Republicans and Black people are most hesitant to get the COVID vaccine as a result of misinformation, access to healthcare and even medical racism
According to a study by Arun Pallathadka, a Ph.D. student in PSU’s Earth, Environment and Society’s program, and Heejun Chang, professor of geography, Republicans and Black people are more hesitant to get the COVID vaccine in the U.S than other demographics.
Pallathadka and Chang conducted a spatial analysis of vaccination data at the county level across the U.S. to identify the social, ecological and technological factors impacting vaccine rates.
Do all Republicans think the same?
The findings suggest not.
Although vaccine hesitancy remains strong across many Republican strongholds in the U.S., especially in the Mountain States, Southwest and the South; in the Northeast, many Republican counties in the Virginias, New Jersey and New England states such as Maine and Vermont show higher vaccination rates.
“REPUBLICAN POLITICIANS ARE SPREADING MISINFORMATION”
Research has shown that Republican hesitancy to receive the COVID vaccination stems, in part, from the misinformation spread by politicians.
In the Northeast and in New England states, it looks as though Republicans are more moderate or libertarian and differ on the issue of COVID vaccines.
Why are Black people sceptical about vaccination?
The study demonstrates that the U.S. Black population, particularly in the South, Mountain States, Southwest as well as the Pacific Northwest, is hesitant to receive the COVID vaccine.
Prior research has suggested that this is a result of a combination of factors, including:
- Lack of healthcare access
- Medical racism
The most highly educated demographics are most likely to get the COVID vaccine
Pallathadka and Chang also report that level of education is a key factor that influences attitudes towards the COVID-19 vaccine.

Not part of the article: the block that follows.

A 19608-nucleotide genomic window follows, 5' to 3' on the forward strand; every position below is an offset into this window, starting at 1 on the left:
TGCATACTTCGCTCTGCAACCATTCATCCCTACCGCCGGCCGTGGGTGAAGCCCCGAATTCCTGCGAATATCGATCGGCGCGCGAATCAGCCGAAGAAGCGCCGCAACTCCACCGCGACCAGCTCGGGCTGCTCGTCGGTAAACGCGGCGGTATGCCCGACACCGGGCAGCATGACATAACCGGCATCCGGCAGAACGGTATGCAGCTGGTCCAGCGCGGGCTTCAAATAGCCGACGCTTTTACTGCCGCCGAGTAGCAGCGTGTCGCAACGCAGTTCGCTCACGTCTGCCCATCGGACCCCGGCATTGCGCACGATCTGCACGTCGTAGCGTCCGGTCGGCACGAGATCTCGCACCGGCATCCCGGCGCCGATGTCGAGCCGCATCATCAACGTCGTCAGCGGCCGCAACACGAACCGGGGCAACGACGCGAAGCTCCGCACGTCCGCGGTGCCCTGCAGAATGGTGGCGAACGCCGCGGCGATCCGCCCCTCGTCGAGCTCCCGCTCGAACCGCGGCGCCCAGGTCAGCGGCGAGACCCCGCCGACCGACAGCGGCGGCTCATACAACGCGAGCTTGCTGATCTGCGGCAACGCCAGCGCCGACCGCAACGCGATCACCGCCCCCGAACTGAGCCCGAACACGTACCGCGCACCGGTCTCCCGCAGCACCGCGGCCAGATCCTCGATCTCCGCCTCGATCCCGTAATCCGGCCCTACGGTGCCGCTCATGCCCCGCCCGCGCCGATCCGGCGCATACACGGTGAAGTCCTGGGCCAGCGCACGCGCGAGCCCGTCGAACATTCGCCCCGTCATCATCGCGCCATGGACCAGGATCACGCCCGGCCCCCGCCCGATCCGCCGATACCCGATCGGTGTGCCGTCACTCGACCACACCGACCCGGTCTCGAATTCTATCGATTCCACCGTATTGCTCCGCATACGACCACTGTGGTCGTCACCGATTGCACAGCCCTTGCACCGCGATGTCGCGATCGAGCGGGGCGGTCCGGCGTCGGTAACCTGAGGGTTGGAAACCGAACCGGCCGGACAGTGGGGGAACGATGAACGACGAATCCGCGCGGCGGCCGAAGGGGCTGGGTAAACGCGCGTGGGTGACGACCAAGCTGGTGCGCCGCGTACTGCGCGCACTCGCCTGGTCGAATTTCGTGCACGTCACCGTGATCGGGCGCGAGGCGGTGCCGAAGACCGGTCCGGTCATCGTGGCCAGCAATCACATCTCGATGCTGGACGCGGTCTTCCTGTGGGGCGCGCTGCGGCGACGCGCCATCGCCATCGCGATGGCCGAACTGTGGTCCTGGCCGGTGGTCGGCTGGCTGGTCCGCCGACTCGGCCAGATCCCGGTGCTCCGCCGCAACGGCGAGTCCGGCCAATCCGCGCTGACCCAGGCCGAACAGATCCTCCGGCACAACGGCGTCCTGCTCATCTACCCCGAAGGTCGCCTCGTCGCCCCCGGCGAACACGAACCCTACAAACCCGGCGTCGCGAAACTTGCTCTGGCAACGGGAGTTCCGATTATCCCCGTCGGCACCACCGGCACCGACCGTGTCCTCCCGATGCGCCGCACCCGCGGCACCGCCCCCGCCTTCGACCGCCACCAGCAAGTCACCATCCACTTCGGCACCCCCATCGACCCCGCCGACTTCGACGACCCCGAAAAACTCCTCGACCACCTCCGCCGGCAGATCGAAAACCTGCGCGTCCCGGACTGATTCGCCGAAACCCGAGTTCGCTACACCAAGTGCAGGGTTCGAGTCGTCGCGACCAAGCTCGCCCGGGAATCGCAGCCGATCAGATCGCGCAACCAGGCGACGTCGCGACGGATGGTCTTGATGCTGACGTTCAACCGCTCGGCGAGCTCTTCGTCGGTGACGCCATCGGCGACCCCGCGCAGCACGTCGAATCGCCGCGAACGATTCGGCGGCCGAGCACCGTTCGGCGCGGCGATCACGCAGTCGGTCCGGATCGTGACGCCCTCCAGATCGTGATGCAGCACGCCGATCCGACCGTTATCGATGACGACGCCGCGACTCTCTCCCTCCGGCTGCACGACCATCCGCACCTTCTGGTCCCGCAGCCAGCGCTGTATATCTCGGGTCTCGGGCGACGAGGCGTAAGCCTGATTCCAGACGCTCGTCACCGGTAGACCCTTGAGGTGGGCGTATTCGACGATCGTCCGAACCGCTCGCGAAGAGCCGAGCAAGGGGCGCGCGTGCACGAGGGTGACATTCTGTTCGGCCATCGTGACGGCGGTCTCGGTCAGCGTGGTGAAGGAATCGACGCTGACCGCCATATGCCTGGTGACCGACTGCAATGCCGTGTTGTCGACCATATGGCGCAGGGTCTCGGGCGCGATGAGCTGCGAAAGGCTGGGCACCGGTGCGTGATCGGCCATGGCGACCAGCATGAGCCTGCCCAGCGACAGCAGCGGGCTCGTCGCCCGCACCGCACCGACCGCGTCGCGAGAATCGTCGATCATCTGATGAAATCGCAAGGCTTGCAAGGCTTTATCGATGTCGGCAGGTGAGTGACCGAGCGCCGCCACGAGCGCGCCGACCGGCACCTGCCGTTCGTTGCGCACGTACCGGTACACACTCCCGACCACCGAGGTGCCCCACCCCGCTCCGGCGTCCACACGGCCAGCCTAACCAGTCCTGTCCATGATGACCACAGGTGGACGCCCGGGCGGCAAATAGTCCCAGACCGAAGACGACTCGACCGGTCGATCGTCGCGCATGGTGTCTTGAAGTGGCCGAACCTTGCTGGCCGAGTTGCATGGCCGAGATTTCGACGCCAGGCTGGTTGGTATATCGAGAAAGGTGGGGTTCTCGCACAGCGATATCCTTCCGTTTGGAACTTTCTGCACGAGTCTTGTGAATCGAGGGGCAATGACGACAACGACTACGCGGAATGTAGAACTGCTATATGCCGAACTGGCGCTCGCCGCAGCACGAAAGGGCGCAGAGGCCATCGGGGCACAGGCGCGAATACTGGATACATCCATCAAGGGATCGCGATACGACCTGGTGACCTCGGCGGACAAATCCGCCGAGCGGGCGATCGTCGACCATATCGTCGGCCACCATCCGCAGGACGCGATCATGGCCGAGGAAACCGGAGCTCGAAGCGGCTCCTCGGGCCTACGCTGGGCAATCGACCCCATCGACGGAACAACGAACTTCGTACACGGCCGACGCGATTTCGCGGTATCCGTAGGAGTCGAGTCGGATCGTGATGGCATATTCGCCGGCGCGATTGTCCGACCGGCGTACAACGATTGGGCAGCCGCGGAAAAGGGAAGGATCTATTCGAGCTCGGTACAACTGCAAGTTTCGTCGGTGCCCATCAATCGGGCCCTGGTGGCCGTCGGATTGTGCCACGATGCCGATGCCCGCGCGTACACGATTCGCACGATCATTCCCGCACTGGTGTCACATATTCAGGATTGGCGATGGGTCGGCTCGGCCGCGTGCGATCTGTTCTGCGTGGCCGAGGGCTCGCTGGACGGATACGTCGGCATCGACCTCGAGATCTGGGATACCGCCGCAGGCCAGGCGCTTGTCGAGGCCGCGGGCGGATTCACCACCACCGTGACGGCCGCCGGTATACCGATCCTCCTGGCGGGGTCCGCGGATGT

According to their research, the most highly educated demographics are more likely to get vaccinated.
In urbanised parts of the U.S., individuals have higher rates of education and vaccination whereas, in less urbanised areas where educational attainment is much lower, like counties in the South, Southwest and Mountain States, vaccine hesitancy is high.
Access to broadband internet and health facilities also play a part. For example, populations with access to both of these facilities per 10,000 residents are also positively linked to vaccination rates.
What can public health officials do to boost vaccination rates?
A regional approach may better serve vaccination efforts than a universal approach, say the authors of the study.
“Public health officials and policymakers need to recognise that space matters to COVID-19 vaccination efforts,” Pallathadka concludes.
“This study demonstrates how spatially explicitly health policies are required to boost vaccination rates, especially targeted towards significant local factors we have emphasised in the study.
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